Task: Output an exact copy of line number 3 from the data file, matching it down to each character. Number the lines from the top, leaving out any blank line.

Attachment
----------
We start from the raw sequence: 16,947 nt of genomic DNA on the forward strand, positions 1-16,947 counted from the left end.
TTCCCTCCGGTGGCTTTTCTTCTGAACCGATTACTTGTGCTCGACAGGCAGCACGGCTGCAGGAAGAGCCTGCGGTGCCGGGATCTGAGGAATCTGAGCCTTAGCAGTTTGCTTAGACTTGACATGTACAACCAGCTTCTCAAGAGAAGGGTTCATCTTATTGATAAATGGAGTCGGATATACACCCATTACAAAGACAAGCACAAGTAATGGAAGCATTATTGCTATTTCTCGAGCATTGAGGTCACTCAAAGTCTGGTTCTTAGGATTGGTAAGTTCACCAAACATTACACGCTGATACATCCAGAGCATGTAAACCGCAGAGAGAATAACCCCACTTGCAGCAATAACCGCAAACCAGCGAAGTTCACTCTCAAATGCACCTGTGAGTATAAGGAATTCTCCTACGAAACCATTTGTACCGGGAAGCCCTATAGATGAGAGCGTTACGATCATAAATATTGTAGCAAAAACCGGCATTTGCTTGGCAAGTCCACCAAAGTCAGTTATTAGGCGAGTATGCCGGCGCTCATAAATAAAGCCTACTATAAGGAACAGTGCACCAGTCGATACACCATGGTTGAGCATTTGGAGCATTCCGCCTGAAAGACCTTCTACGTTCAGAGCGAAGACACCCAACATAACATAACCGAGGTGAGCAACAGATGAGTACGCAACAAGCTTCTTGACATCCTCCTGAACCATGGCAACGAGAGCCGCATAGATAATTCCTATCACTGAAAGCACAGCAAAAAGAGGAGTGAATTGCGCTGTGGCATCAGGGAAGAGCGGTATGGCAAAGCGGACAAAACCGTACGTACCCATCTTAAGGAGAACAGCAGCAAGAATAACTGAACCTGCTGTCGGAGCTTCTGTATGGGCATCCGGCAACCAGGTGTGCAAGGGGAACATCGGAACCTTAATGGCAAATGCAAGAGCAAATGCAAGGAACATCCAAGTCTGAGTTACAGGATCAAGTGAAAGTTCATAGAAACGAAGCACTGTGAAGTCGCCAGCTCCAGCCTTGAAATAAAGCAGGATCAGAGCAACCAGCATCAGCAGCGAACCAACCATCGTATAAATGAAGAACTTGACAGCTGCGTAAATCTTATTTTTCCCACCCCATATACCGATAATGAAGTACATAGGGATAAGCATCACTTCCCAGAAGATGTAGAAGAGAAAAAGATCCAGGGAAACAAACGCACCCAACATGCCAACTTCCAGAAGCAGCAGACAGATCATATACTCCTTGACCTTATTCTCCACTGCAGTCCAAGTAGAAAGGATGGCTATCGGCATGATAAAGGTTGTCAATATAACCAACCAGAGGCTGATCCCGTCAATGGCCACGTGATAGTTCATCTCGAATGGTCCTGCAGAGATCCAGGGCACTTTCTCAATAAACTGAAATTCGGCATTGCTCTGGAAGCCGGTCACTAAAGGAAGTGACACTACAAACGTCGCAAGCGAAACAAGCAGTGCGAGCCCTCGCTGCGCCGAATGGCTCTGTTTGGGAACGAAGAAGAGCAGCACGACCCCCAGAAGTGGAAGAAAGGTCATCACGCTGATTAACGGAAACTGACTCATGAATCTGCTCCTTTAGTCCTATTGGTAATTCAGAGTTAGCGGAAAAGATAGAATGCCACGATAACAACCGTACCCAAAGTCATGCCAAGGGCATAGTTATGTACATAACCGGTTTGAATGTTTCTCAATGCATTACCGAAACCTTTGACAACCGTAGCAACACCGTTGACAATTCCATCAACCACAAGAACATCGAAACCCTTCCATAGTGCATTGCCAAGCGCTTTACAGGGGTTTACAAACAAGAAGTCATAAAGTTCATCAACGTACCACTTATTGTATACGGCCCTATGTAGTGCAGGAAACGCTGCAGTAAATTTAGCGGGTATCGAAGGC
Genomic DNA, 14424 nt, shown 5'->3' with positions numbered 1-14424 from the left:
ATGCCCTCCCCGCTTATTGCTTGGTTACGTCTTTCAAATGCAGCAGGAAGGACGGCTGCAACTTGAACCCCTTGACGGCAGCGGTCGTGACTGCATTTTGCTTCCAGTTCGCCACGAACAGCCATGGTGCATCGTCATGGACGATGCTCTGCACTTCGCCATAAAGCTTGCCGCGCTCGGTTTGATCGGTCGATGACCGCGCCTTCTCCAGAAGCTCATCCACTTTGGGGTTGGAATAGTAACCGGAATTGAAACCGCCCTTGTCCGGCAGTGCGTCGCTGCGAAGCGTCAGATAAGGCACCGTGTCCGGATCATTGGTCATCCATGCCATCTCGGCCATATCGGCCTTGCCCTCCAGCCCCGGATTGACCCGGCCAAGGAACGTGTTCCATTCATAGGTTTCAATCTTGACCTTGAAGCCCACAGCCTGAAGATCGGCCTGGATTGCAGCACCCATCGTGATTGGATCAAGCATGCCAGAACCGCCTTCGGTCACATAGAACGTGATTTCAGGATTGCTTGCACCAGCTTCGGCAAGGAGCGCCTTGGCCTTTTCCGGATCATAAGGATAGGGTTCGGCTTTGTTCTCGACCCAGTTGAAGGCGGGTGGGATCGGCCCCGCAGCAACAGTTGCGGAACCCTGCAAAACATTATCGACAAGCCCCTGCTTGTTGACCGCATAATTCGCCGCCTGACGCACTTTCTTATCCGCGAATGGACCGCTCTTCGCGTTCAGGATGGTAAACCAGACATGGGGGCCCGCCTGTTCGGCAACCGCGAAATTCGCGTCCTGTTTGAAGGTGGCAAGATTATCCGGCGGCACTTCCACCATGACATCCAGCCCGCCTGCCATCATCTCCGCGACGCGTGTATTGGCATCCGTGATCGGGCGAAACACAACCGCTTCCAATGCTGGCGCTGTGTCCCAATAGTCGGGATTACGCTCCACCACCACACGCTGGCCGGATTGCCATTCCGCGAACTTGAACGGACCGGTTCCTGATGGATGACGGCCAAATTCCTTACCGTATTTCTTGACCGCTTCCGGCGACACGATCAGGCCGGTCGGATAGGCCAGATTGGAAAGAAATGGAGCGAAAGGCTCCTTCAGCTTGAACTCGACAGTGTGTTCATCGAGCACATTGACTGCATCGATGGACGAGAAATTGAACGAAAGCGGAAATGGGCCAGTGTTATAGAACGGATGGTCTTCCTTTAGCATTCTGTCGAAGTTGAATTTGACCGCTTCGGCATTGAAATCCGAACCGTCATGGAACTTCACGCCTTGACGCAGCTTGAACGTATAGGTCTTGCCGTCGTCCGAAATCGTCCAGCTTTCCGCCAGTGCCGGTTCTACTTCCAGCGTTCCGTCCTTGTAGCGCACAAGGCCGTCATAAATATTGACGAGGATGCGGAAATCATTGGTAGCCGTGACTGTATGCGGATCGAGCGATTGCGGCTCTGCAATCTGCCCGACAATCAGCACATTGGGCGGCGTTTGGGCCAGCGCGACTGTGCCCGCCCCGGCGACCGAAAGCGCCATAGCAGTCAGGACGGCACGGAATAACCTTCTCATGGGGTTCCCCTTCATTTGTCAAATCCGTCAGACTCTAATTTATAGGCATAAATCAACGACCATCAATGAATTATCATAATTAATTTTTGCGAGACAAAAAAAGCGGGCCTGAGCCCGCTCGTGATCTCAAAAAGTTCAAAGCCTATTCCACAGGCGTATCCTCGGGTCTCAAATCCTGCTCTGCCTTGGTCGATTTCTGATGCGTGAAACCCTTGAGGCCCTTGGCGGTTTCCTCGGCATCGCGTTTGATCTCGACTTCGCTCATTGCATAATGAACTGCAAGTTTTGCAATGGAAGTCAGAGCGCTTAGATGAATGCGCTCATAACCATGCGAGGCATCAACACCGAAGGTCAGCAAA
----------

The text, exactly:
Genomic DNA, 14424 nt, shown 5'->3' with positions numbered 1-14424 from the left: